Fall 2012

**Instructor:** Brendon Rhoades

**Instructor's Email:** bprhoades (at) math.ucsd.edu

**Instructor's Office:** 7250 APM

**Instructor's Office Hours:** 10:00-11:00am MWF or by appointment

**Lecture Time:** 9:00-9:50am MWF

**Lecture Room:** B412 APM

**TA:** Tristan Sandler

**TA's Email:** tjsandle (at) ucsd.edu

**TA's Office:** 6351 APM

**TA's Office Hours:** 11:00am-1:00pm Tu

**Discussion Time:** 8:00-8:50am Tu

**Discussion Room:** B412APM

**Final Exam Time:** Wednesday, 12/12/2012, 8:00-10:59 am

**Final Exam Room:** To Be Announced

** Syllabus:** Please read carefully.

** Lectures:**

** 9/28: ** Syllabus, administrivia,
the set ** Z ** of integers, prime numbers,
statements of the Prime Number Theorem and
the Unique Factorization Theorem, binary operations.
(Sections 1.1, 1.2)

** 10/1: ** Group axioms, abelian groups,
subgroups, finite cyclic groups, the order of a group,
group homomorphisms/isomorphisms. (Section 1.2)

** 10/3: ** Ring axioms, examples of rings,
domains, ring homomorphisms/isomorphisms, definition of
a field. (Section 1.2)

** 10/5: ** Proof that every field is a domain, ordered rings
and the definition of <, well-ordering, characterization of ** Z **
as the unique ordered domain whose positive elements are well-ordered,
first example of well-ordering's use in a proof. (Sections 1.2, 1.3)

** 10/8: ** Proof that there are no rational points on
the circle x^2 + y^2 = 6, proof that every nonzero integer has a prime
factorization, the Division Theorem, proof that if p is prime and
p|ab, then p|a or p|b. (Sections 1.3, 1.4)

** 10/10: ** Proof of the Unique Factorization Theorem
for **Z**, Proof that there are infinitely many positive primes,
Definition-existence-uniqueness of the greatest common divisor
(Sections 1.4, 2.1)

** 10/12: ** More on greatest common divisors, the Euclidean
Algorithm, the structure of {ax + by : x,y in **Z**} for a, b
fixed. (Section 2.1)

** 10/15: ** Definition of units, Euclidean domains. Examples:
** Z**, polynomial rings over fields, Gaussian integers.
(Section 2.2)

** 10/17: **
Definitions of primes and associates in arbitrary domains,
definition of Unique Factorization Domains, statement of the theorem
that every Euclidean domain is a UFD,
proof that every element of a Euclidean domain has a prime factorization.
(Section 2.2)

** 10/19: **
Definition of divisibility in an arbitrary domain, definition/characterization
of the gcd in an arbitrary Euclidean domain (or even an arbitrary UFD),
proof that every Euclidean domain is a UFD. (Section 2.2)

** 10/22: **
The linear Diophantine equation ax + by = c, the postage stamp problem,
the least common multiple. (Sections 2.3, 2.4)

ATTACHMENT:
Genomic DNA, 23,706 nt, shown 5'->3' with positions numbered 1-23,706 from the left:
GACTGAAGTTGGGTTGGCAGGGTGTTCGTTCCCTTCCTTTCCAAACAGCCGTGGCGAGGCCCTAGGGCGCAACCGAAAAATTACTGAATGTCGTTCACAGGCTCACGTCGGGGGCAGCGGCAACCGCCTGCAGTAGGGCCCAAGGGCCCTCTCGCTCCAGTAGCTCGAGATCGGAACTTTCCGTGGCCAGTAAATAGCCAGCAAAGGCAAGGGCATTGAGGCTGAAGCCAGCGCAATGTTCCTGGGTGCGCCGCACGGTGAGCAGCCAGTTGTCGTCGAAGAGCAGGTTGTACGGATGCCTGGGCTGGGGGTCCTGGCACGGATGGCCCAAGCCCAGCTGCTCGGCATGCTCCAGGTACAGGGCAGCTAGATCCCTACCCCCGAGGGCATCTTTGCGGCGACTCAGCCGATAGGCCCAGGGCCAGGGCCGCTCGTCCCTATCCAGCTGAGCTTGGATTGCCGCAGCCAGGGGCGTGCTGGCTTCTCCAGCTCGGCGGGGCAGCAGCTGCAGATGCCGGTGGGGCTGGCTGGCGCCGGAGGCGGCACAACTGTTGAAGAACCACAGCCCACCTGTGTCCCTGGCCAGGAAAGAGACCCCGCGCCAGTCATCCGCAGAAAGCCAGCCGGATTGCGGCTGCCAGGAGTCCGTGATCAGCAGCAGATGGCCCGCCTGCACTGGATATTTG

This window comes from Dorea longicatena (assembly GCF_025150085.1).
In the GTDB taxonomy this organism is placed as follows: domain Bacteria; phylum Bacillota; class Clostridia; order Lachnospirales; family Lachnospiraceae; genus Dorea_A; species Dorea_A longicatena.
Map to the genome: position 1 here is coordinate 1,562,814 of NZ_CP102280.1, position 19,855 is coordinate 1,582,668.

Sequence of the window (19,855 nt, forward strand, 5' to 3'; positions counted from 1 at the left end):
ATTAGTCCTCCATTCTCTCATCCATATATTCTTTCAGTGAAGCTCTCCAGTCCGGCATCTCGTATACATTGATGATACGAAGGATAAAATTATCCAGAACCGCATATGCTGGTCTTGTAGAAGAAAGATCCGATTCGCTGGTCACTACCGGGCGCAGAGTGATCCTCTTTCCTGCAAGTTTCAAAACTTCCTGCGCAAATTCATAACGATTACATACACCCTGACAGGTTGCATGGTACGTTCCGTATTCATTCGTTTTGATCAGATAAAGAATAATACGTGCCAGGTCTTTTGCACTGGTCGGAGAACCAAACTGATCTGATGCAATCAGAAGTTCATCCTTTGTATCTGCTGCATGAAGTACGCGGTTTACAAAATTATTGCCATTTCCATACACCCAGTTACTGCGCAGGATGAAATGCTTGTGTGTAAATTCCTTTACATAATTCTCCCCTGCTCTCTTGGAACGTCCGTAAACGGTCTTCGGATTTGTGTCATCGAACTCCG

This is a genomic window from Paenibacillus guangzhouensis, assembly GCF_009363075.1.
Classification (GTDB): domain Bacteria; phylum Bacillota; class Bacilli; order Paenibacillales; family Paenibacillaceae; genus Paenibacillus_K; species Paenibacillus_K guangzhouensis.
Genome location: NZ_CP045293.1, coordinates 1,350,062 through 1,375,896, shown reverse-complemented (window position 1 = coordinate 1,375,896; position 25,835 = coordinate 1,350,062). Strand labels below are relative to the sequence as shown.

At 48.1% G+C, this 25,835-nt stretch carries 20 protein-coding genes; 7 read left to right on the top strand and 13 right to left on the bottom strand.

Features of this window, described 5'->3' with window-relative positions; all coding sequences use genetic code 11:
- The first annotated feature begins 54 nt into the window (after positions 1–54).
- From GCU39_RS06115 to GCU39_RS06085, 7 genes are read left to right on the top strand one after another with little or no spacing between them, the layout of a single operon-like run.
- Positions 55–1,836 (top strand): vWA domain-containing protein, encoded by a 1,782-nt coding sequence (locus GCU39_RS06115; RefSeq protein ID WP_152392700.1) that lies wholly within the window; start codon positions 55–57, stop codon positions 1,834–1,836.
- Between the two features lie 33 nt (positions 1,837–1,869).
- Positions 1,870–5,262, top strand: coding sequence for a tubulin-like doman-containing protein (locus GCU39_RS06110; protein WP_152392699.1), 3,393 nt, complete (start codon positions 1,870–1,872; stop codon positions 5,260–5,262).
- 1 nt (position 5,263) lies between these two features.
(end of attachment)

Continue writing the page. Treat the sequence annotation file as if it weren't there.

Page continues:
** 10/24: **
Midterm 1.

** 10/26: ** Midterm 1 postmortem, anonymous course feedback.

** 10/29: **
Equivalence relations, equivalence classes, congruence modulo m,
the set of integers modulo m. (Section 3.1)

** 10/31: **
Proof that modular addition and multiplication are well defined and
give Z_m the structure of a ring. Units in Z_m and characterization
of when Z_m is a domain/field. Using the
Euclidean Algorithm to find inverses in Z_m. (Section 3.1)

** 11/2: **
Complete and reduced residue systems, the unit group U_m of Z_m,
Euler's totient/phi-function, and explicit formula for the phi-function.
(Sections 3.1, 3.2)

** 11/5: **
More about the phi-function,
Euler's Theorem, Fermat's Little Theorem, the definition of ord_m(a)
for (m,a) = 1, properties of orders. (Section 3.2)

** 11/7: **
Linear congruences, systems of linear congruences and
the Chinese Remainder Theorem, the analog of CRT with
not-coprime moduli. (Section 3.3)

** 11/9: **
More on the Chinese Remainder Theorem: Solving explicit systems
of linear congruences, introduction to the polynomial ring
Z_m[x]. (Sections 3.3, 3.4)

** 11/14: **
The ring Z_p[x] when p is prime: bound on the number of roots
of a polynomial, factorization of x^p - x, Wilson's Theorem.
(Section 3.4)

** 11/16: ** Using Taylor's Theorem to solve f(x) = 0 (mod p^e),
square roots in Z_p, Euler's Criterion. (Section 3.4)

** 11/19: ** Midterm 2.

** 11/26: ** Midterm 2 postmortem, Legendre symbols (a/p),
quadratic residues/non-residues. (Section 3.4)

** 11/28: ** Primitive roots, relationship between the orders
of g and g^n, proof that U_p has primitive roots for
p > 0 prime. (Section 4.1)

** 11/30: ** Structure theorem relating ord_p(a) and ord_{p^n}(a).
Applications: U_{p^n} has a primitive root for p > 2, structure
of U_{2^n}. (Section 4.1)

** 12/3: ** The structure of U_m for arbitrary m, proof that
U_m has a primitive root iff m = 2, 4, p^n, or 2p^n for p an odd prime,
indices and index vectors. (Sections 4.1, 4.2)

** 12/5: ** nth power residues in U_m, criterion for existence/number of
nth power residues in U_{p^e}, p prime, reduction of quadratic residues
in U_m to quadratic residues in U_p, p > 2 prime. (Sections 4.3, 5.1)

** 12/7: **
Properties of the Legendre symbol (a/p), Gauss's Lemma and a formula
for (2/p), statement of the Quadratic Reciprocity Theorem. (Section 5.2)

** Homework Assignments: **

Homework 1, Due 10/5/2012.

Homework 2, Due 10/12/2012.

Homework 3, Due 10/19/2012.

Homework 4, Due 11/2/2012.

Homework 5, Due 11/9/2012.

Homework 6, Due 11/16/2012.

Homework 7, Due 12/3/2012.

Running List of Definitions/Theorems/Concepts

** Midterms: **

Midterm 1
Solutions and Comments

Score distribution: 94, 92, 89, 85, 80, 79, 79, 78, 78, 77, 76,
75, 73, 69, 68, 67, 67, 58, 57, 50, 50, 48

Midterm 2
Solutions and Comments

Score distribution: 100, 99, 98, 94, 93, 83, 81, 80, 80, 80, 78,
76, 75, 75, 73, 71, 65, 65, 65, 63, 60, 53

Final exam score distribution:
162, 162, 160, 158, 146, 142, 126, 120, 119, 118, 109,
107, 103, 100, 100, 94, 91, 86, 84, 72, 53, 46